Judges have said they will go back to being lawyers because their pensions are to be cut by more than a third. Their decision puts them on a collision course with the lord chancellor, Chris Grayling, who regards the judiciary as a job for life.
Full-time judges are barred from legal practice while in post. Their terms of service add: ‘The lord chancellor also regards a judgeship as a lifetime appointment. Any offer of appointment is therefore made on the understanding that appointees will not return to practice.’
But the lord chief justice is reported to have told the the review body on senior salaries that judges are now prepared to defy this ‘understanding’ if their pensions are reduced. A passage from the review body’s latest annual report summarises written evidence from Lord Judge. It says the strength of feeling among judges was such that over 1,200 had responded to the government’s recent consultation on changing the judicial pension scheme.
The lord chief justice told the review body that some judges in England and Wales ‘had indicated that they would resign before the changes became effective on 1 April 2015 if they did not qualify for relief, as they considered that the conduct of the government in unilaterally reducing the remuneration of judges would discharge them from any obligation given at the time of their appointment not to return to legal practice’.
Although the lord president of the Court of Session and the lord chief justice of Northern Ireland were not aware of any judges in their respective jurisdictions who were threatening to resign, the senior Scottish judge told the review body that it would be ‘unprecedented and in his view highly undesirable’ for a senior judge to return to practice. Those views are likely to be shared in England and Wales. Resignations would damage morale among the remaining judges and discourage practitioners from joining the bench.
Although practising lawyers sit as part-time judges and many former judges sit as arbitrators or mediators, it has always been regarded as controversial for judges to give up a full-time post and return to where they left off. A former judge might appear before a court whose members the former judge had previously overruled. Having a former judge around the partnership table might be seen as giving a solicitors’ practice an unfair advantage.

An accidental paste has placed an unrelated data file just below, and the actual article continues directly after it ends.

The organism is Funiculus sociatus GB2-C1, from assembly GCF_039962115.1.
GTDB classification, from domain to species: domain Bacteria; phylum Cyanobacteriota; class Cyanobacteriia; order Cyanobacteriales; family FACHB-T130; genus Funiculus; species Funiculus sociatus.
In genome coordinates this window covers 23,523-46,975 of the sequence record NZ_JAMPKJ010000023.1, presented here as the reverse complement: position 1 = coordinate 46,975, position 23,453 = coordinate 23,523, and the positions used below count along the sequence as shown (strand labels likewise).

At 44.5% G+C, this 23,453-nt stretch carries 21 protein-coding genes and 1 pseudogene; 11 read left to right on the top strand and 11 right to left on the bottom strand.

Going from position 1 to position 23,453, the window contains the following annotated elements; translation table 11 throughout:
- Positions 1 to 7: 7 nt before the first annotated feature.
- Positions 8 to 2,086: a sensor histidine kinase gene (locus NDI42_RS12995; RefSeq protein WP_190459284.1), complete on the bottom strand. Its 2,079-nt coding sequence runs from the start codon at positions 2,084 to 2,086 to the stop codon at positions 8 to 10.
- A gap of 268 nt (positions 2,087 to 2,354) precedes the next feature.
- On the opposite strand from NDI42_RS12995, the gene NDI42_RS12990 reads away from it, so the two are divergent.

Even if these fears are not justified in practice, there would be a public perception that things were not as they should be. Eyebrows were raised when Lord Sumption argued a case in the High Court after his appointment to the Supreme Court was announced in 2011.
In 1970, there was consternation when Sir Henry Fisher resigned from the High Court after less than three years on the bench, even though he regarded himself as temperamentally unsuited to the job. However, there was no such reaction last month when it was announced that Sir Nicholas Stadlen, 62, was retiring after five years in the High Court because of his wife’s ill-health. He has not returned to practice at the bar.
In his evidence to the salaries review body, Judge expressed his concern that ‘by making it harder to recruit the best judges, the changes could affect the quality of the justice system, including its ability to attract international business which contributed to the national balance of payments’. He believed it was wrong to offer only those judges closest to retirement the opportunity to stay in the existing scheme while changing the pension arrangements of those who had joined the judiciary more recently. Actuarial evidence obtained by the judiciary showed that judges would see a reduction in pension benefits of between 34% and 46% for service after April 2015.
Recommending a rise of 1% in judicial salaries from April 2013, the review body said it was more concerned about the impact of the government’s pay policies on the judiciary than on senior civil servants and the armed forces.
It noted that successful applicants to the High Court bench typically suffered a cut in earnings of 59%. The current pension scheme could not bridge the financial gap between private practice and public service but it had ‘a psychological impact well beyond its financial value, signalling acknowledgement of what had been given up for ever and marking public respect for the judiciary as an institution’.
While the review body thought there would still be senior practitioners willing to join the judiciary, ‘the combination of the reduction in the value of the pension and prolonged pay restraint will result in a tipping point when there will be too few of the right quality willing to make the transition’. The review concluded, ominously: ‘We believe we may be at that tipping point now.’